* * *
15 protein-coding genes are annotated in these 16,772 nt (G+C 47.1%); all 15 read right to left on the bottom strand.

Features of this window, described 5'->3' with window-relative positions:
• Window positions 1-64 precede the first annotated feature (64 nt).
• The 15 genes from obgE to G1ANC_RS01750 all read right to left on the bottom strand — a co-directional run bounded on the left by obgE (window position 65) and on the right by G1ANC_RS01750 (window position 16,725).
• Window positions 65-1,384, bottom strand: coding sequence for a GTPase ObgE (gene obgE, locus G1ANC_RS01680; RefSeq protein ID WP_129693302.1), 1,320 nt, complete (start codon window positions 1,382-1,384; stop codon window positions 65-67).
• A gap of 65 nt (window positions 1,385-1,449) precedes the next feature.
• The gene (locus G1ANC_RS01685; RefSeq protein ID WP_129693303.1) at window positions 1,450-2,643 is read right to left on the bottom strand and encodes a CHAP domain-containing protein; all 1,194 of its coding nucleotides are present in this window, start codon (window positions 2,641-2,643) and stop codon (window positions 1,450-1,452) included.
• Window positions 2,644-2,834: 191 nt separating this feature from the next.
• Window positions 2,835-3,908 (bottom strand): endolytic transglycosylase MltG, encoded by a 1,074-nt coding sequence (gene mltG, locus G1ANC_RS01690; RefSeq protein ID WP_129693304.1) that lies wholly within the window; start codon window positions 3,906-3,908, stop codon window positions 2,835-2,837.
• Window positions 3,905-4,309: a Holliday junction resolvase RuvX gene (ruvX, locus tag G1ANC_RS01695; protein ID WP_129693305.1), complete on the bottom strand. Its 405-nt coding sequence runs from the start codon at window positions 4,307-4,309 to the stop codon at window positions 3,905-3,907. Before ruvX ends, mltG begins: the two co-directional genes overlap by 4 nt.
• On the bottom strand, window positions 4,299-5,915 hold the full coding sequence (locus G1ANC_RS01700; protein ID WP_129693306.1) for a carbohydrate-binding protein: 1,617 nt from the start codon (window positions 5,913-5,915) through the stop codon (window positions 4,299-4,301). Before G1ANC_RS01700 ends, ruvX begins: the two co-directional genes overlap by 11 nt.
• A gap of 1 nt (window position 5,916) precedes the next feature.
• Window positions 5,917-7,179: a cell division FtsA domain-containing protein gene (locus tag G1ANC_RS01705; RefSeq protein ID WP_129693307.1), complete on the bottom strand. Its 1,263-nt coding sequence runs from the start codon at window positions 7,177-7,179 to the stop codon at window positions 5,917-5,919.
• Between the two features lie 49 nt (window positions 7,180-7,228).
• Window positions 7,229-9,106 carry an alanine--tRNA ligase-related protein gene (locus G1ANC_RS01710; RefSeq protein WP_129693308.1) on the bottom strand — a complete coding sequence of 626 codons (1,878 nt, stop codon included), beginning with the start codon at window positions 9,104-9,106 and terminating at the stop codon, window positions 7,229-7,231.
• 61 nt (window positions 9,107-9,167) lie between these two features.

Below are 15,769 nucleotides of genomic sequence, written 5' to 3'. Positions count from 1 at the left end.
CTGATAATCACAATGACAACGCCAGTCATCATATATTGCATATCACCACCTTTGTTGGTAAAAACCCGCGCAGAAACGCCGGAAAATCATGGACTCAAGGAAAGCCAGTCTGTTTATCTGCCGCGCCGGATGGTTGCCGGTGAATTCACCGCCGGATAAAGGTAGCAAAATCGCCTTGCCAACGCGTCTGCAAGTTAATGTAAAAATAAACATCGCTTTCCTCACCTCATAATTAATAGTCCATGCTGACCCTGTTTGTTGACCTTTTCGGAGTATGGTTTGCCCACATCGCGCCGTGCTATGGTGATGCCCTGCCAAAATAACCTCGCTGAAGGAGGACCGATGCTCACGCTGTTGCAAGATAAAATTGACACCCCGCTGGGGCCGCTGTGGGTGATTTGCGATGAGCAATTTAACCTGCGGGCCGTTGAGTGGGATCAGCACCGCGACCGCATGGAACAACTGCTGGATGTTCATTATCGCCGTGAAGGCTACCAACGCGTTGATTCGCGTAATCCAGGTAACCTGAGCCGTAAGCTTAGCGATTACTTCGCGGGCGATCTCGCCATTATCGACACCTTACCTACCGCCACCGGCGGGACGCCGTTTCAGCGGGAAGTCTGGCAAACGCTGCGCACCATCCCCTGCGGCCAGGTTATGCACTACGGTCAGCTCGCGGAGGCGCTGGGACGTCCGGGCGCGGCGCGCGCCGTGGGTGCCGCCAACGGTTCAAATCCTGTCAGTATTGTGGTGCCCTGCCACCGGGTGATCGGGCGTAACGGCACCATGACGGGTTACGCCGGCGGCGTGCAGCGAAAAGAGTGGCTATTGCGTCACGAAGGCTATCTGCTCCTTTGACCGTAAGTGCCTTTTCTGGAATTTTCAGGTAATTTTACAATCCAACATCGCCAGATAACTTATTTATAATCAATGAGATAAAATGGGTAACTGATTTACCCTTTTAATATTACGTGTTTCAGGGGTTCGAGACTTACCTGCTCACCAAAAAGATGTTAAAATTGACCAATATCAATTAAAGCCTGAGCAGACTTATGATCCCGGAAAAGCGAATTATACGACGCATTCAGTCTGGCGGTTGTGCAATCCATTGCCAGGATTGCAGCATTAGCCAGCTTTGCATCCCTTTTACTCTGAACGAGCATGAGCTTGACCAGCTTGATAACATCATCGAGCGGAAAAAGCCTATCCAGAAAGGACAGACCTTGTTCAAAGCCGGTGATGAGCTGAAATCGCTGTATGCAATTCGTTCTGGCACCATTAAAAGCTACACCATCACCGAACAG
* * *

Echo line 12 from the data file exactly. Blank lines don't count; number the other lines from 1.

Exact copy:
• A gap of 1 nt (window position 5,916) precedes the next feature.